IBC Section 504.2 states, "... for Group R buildings equipped throughout with an approved automatic sprinkler system in accordance with Section 903.3.1.2, the value specified in Table 503 for maximum building height is increased by 20 feet (6,096 mm) and the maximum number of stories is increased by one, but shall not exceed 60 feet (18,288 mm) or four stories, respectively." This section is commonly misunderstood to imply that all R occupancies are limited to four stories and 60 feet in height. However, the sprinkler system being referenced by 903.3.1.2 is an NFPA 13R sprinkler system. If an NFPA 13 system is used, the 20 feet and one-story increase is allowed, even for Group R occupancies. Local amendments may apply.
In addition to increasing the allowable height, sprinklers can also be used per IBC Section 506.3 to expand the allowable floor area for a mid-rise building by an additional three times the tabulated area. Having open space (or frontage), per IBC Section 506.2, also contributes to a greater allowable floor area, though to a smaller degree. For buildings over three stories in height, the limiting factor is usually the maximum building square footage, not the maximum floor area square footage.
For example, IBC Table 503 states the base tabular floor area for Type V-A buildings with R-1 or R-2 occupancies is 12,000 square feet per story. However, if the design also meets requirements for provisions allowing the maximum increases based on sprinklers and open frontage, designers are allowed up to 45,000 square feet. For Type III-A buildings, a tabulated area of 24,000 square feet could be increased up to 90,000 square feet per story. These allowable increases give building designers a great deal of flexibility in terms of building mid-rise wood-frame structures.
IBC Equation 5-1:
Aa = At + At (Is + If)
Is (sprinkler increase) = 2 for buildings with 1 or more story
If (frontage increase) = .75 maximum
At (tabulated area) = value in Table 503
Aa (allowable floor area)
Aa max = At +2At +.75At = 3.75At
|Maximum Building Heights and Stories by Building Type with NFPA 13 Sprinklers
While floor areas can be greatly increased, it is important for designers to recognize that there are limits to the overall square footage of the building. Sections 506.4.1 for single occupancy and 506.5.2 for mixed occupancy generally stipulate that buildings over three stories are limited to an overall building square footage (the sum of all floors) of three times allowable floor area. Four- and five-story buildings would therefore not be allowed to have all stories at the maximum allowable floor area. Assuming a single occupancy building over three stories, Table 2 shows the maximum sum of all floor areas.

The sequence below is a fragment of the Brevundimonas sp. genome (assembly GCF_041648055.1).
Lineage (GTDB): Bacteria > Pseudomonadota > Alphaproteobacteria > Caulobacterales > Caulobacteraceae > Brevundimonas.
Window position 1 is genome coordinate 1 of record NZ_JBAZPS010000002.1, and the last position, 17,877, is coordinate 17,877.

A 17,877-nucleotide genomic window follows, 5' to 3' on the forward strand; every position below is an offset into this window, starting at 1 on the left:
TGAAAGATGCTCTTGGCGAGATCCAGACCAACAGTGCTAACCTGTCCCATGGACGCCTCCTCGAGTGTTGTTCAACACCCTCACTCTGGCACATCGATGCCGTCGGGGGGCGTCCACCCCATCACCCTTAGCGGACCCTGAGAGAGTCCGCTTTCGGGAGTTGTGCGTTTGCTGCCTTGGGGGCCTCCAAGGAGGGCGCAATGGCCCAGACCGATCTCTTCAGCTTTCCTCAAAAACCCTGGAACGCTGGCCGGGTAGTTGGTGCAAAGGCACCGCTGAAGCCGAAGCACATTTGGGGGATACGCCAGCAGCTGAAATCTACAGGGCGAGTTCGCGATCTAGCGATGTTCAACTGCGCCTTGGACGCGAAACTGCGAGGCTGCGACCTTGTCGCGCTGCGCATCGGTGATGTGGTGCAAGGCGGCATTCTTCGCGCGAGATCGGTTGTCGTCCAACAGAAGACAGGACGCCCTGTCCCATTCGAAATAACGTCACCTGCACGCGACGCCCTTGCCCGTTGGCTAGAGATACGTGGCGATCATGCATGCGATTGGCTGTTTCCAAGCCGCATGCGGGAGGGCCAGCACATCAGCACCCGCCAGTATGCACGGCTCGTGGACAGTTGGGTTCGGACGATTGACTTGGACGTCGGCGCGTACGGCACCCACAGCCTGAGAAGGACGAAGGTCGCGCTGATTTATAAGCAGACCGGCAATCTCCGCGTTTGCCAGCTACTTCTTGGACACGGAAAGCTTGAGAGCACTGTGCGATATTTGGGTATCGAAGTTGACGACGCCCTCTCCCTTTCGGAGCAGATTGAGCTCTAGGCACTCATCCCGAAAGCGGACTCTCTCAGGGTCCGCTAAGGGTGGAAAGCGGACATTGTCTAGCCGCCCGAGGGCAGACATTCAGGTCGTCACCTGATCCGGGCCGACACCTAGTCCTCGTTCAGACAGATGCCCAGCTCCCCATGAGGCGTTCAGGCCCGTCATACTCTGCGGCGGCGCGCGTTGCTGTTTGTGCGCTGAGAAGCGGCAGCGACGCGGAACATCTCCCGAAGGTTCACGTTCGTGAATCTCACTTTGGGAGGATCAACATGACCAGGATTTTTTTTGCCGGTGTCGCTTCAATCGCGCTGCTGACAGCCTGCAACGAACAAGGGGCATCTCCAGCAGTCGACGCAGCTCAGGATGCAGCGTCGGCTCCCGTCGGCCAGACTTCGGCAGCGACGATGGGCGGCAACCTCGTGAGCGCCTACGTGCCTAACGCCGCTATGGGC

|Maximum Building Area Allowance (square feet) with NFPA 13 Sprinklers1
For Type III and Type V buildings, an additional level can be added by designing a mezzanine into the project. IBC Section 505 indicates that a mezzanine can be up to one third of the floor area of the room or space where it is located and must be open to the room below. It is not considered a story, nor is it counted in the allowable floor area per IBC Chapter 5. However, the mezzanine area may be considered part of the fire area in Chapter 9 when designing fire protection systems. Mezzanines offer a way to increase the size of a structure—adding another 'virtual floor'—and are well-suited for residential occupancies.
In addition to building code requirements, it is important to be aware of the requirements in ASCE 7-10 Table 12.2.-1 relating to height limitations for light-frame wood shear wall structures. In Seismic Design Categories D, E and F, light-frame wood shear wall structures are limited to 65 feet in height. However, if a wood-frame-over-podium design qualifies for two-stage seismic analysis following ASCE 7-10 Section 184.108.40.206, the height of the light-frame wood shear wall structure can be measured from the top of the podium.
Special Provisions for Podium Designs
For podium configurations, designers can take advantage of several additional opportunities.
Podiums are a product of the horizontal building separation provision (IBC Section 510.2). Separated by a three-hour fire resistance-rated horizontal assembly, these 'four-over-one' and 'five-over-one' podium-style buildings are treated in the code as two separate structures built one on top of the other for the purpose of determining area limitations, continuity of fire walls, allowable number of stories, and type of construction.